After watching a recent computerphile video on building a very simple sudoku solver I tried to implement the same in Haskell. From this CR question I learned that it is probably a better idea to use Vectors instead of just lists to represent a grid of numbers that is gonna be mutated. (But it is supposedly still worse than using a sparse representation.) And from this one (and another question of mine) I learned about
Control.Lens, but I decided against using it to avoid using many different packages that I’m not familiar with.
Now the program I wrote is close to the original in python, but very slow. So I would like to get some feedback on how to speed it up without deviating form this very simple aproach too much.
The code defines a
Board that represents a (solved or unsolved) state, with zeros for the entries that area yet to be determined. It can be indexed using
Coordinates. Then there are a few setters and getters that probably could be replaced by using
Control.Lens – but I’d like to avoid that for now as I just want to focus on the performance. Then there is a
possible function which takes a
Coordinates and a candidate number an just reports whether it is possible to put the candidate at some given coordinates. Finally there is
solve that does the backtracking.
So far I tried to add a
take 1 $ or
take 1 $! to speed it up (but only returning at most a single solution), but without success.
--https://www.youtube.com/watch?v=G_UYXzGuqvM import qualified Data.Vector as V data Board = Board (V.Vector (V.Vector Integer)) type Coordinates = (Int, Int) instance Show Board where show (Board b)=unlines . V.toList $ V.map show b fromList :: [[Integer]] -> Board fromList l = Board $ V.fromList $ V.fromList <$> l -- a few setters and getters (!):: Board -> Coordinates -> Integer (Board b) ! (i,j) = (b V.! j)V.! i getColumn :: Board -> Coordinates -> [Integer] getColumn b (i, _) = [b ! (i, j) | j<-[0..8]] getRow :: Board -> (Int, Int) -> [Integer] getRow b (_, j) = [b ! (i, j) | i<-[0..8]] getSquare :: Board -> Coordinates -> [Integer] getSquare b (i, j) = [b ! (i'*3 + u, j'*3 + v) | u<-[0..2],v<-[0..2]] where i' = i `div` 3 j' = j `div` 3 insert :: Board -> Coordinates -> Integer -> Board insert (Board b) (i, j) k = Board b' where v = b V.! j v' = v V.// [(i, k)] b' = b V.// [(j, v')] -- check whether it is possible to insert candidate at given position possible :: Board -> Coordinates -> Integer -> Bool possible b coords@(i, j) k |i < 0 || i >= 9 || j < 0 || j >= 9 || k < 0 || k > 9 = undefined |b ! coords > 0 = False |k `elem` getRow b coords = False |k `elem` getColumn b coords = False |k `elem` getSquare b coords = False |otherwise = True -- check whether board is already full full :: Board -> Bool full b = 0 `notElem` [b ! (i,j) | i<-[0..8], j<-[0..8]] -- recursion to find all solutions to a given board solve :: Board -> [Board] solve b |full b = [b] |otherwise = concat[ solve $! (insert b (x, y) n)| x<-[0..8], y<-[0..8], n<-[1..9], possible b (x,y) n] main = print $ solve b -- normal sudoku b :: Board b = fromList [ [5,3,0,0,7,0,0,0,0], [6,0,0,1,9,5,0,0,0], [0,9,8,0,0,0,0,6,0], [8,0,0,0,6,0,0,0,3], [4,0,0,8,0,3,0,0,1], [7,0,0,0,2,0,0,0,6], [0,6,0,0,0,0,2,8,0], [0,0,0,4,1,9,0,0,5], [0,0,0,0,8,0,0,7,9] ] -- only one a few entries are missing c :: Board c = fromList [ [0,0,0,0,9,4,5,6,1], [9,2,1,5,3,6,8,7,4], [4,5,6,7,8,1,9,2,3], [1,4,7,3,5,9,2,8,6], [2,8,3,6,1,7,4,5,9], [5,6,9,8,4,2,3,1,7], [6,7,4,9,2,5,1,3,8], [8,9,2,1,7,3,6,4,5], [3,1,5,4,6,8,7,9,2]]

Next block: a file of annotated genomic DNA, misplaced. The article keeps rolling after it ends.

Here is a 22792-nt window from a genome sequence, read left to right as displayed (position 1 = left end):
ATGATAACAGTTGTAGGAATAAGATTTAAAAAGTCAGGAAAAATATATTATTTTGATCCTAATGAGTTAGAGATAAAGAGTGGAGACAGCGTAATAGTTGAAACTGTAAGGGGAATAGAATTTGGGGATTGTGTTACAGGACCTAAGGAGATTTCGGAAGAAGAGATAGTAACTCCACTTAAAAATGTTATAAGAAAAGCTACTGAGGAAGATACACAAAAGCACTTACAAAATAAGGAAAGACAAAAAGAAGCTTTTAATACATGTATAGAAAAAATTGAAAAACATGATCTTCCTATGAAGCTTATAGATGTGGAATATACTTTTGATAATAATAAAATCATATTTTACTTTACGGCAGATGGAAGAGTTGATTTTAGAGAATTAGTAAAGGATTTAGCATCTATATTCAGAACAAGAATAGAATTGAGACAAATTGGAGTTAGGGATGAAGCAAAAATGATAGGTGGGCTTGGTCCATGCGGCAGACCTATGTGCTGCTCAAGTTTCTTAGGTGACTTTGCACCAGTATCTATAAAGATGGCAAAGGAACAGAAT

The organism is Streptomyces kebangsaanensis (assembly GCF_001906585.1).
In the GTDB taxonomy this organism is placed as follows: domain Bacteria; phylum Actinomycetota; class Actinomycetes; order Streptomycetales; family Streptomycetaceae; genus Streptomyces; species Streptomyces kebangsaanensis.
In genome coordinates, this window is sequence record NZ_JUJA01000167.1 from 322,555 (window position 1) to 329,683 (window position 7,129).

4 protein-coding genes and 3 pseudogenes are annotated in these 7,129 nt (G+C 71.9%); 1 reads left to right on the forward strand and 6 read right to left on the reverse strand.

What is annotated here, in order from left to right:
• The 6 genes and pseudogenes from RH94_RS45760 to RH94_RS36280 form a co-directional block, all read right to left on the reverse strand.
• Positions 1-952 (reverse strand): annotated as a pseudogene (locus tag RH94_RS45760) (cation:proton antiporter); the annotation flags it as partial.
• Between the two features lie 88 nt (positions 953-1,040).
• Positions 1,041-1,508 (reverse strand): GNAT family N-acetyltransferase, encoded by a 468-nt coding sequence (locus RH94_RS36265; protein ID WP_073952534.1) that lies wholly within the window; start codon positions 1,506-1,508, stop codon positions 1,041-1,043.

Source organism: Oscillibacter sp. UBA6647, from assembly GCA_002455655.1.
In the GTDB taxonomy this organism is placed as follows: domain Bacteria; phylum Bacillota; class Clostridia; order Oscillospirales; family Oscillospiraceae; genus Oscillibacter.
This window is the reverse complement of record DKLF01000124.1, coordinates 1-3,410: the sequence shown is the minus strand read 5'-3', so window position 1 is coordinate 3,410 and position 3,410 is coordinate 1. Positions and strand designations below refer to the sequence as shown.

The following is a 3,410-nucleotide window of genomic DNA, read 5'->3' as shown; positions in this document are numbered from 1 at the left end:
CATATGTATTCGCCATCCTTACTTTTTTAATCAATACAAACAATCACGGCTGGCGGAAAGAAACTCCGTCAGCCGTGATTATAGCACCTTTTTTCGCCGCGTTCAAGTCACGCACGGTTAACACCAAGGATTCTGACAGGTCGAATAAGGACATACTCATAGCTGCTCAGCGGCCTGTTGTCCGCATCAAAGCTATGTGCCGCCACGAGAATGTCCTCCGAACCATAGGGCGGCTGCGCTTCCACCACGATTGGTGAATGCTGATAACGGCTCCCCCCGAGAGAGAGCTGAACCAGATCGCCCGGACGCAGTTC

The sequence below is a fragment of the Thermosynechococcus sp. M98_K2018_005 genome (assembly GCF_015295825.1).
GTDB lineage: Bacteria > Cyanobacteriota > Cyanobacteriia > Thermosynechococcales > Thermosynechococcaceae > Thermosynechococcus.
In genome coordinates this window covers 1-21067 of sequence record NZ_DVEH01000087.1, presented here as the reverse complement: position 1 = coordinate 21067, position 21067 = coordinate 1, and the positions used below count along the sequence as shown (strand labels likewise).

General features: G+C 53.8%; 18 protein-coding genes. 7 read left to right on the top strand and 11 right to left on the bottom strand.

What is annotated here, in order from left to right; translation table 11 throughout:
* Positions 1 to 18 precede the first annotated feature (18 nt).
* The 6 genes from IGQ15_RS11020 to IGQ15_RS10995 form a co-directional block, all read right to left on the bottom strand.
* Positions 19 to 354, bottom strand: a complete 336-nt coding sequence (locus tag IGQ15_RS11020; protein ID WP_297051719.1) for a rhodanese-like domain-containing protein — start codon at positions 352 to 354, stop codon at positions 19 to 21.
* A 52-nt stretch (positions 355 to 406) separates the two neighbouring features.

It turns out I made some crucial mistakes: The iteration in
solve can stop as soon we have tried all possibilities for one coordinate
(x,y) that is not set yet. If we iterate further over
(x,y) we get duplicate solutions which makes things blow up, so with following little modification we get results immediately:
isEmpty :: Board -> Coordinates -> Bool isEmpty b coords = b ! coords == 0 -- check whether board is already full full :: Board -> Bool full b = 0 `notElem` [b ! (i,j) | i<-[0..8], j<-[0..8]] -- recursion to find all solutions to a given board solve :: Board -> [Board] solve b |full b = [b] |otherwise = concat[ solve $! (insert b (x, y) n)| (x,y) <- take 1 empty, n <- [1..9], possible b (x,y) n] where empty = [(x,y) | x<-[0..8],y<-[0..8], isEmpty b (x, y)]